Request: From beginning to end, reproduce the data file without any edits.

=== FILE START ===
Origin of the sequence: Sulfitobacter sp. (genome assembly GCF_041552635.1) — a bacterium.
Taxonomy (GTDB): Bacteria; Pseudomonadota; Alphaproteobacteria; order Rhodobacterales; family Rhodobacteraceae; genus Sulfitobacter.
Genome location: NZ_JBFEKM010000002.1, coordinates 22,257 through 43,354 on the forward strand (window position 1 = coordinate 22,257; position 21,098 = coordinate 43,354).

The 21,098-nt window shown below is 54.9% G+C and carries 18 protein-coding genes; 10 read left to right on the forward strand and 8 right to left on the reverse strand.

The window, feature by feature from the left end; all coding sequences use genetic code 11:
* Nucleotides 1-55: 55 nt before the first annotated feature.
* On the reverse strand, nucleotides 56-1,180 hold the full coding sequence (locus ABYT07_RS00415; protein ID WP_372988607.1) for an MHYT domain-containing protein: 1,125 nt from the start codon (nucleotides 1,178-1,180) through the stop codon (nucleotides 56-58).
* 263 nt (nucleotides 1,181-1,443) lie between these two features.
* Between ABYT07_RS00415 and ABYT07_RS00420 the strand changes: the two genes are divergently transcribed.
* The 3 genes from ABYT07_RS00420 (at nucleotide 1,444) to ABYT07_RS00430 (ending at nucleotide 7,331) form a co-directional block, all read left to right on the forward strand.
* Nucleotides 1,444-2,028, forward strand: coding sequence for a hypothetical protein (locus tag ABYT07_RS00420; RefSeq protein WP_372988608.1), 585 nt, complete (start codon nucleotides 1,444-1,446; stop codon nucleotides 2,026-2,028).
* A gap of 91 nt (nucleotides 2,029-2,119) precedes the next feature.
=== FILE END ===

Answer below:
Origin of the sequence: Sulfitobacter sp. (genome assembly GCF_041552635.1) — a bacterium.
Taxonomy (GTDB): Bacteria; Pseudomonadota; Alphaproteobacteria; order Rhodobacterales; family Rhodobacteraceae; genus Sulfitobacter.
Genome location: NZ_JBFEKM010000002.1, coordinates 22,257 through 43,354 on the forward strand (window position 1 = coordinate 22,257; position 21,098 = coordinate 43,354).

The 21,098-nt window shown below is 54.9% G+C and carries 18 protein-coding genes; 10 read left to right on the forward strand and 8 right to left on the reverse strand.

The window, feature by feature from the left end; all coding sequences use genetic code 11:
* Nucleotides 1-55: 55 nt before the first annotated feature.
* On the reverse strand, nucleotides 56-1,180 hold the full coding sequence (locus ABYT07_RS00415; protein ID WP_372988607.1) for an MHYT domain-containing protein: 1,125 nt from the start codon (nucleotides 1,178-1,180) through the stop codon (nucleotides 56-58).
* 263 nt (nucleotides 1,181-1,443) lie between these two features.
* Between ABYT07_RS00415 and ABYT07_RS00420 the strand changes: the two genes are divergently transcribed.
* The 3 genes from ABYT07_RS00420 (at nucleotide 1,444) to ABYT07_RS00430 (ending at nucleotide 7,331) form a co-directional block, all read left to right on the forward strand.
* Nucleotides 1,444-2,028, forward strand: coding sequence for a hypothetical protein (locus tag ABYT07_RS00420; RefSeq protein WP_372988608.1), 585 nt, complete (start codon nucleotides 1,444-1,446; stop codon nucleotides 2,026-2,028).
* A gap of 91 nt (nucleotides 2,029-2,119) precedes the next feature.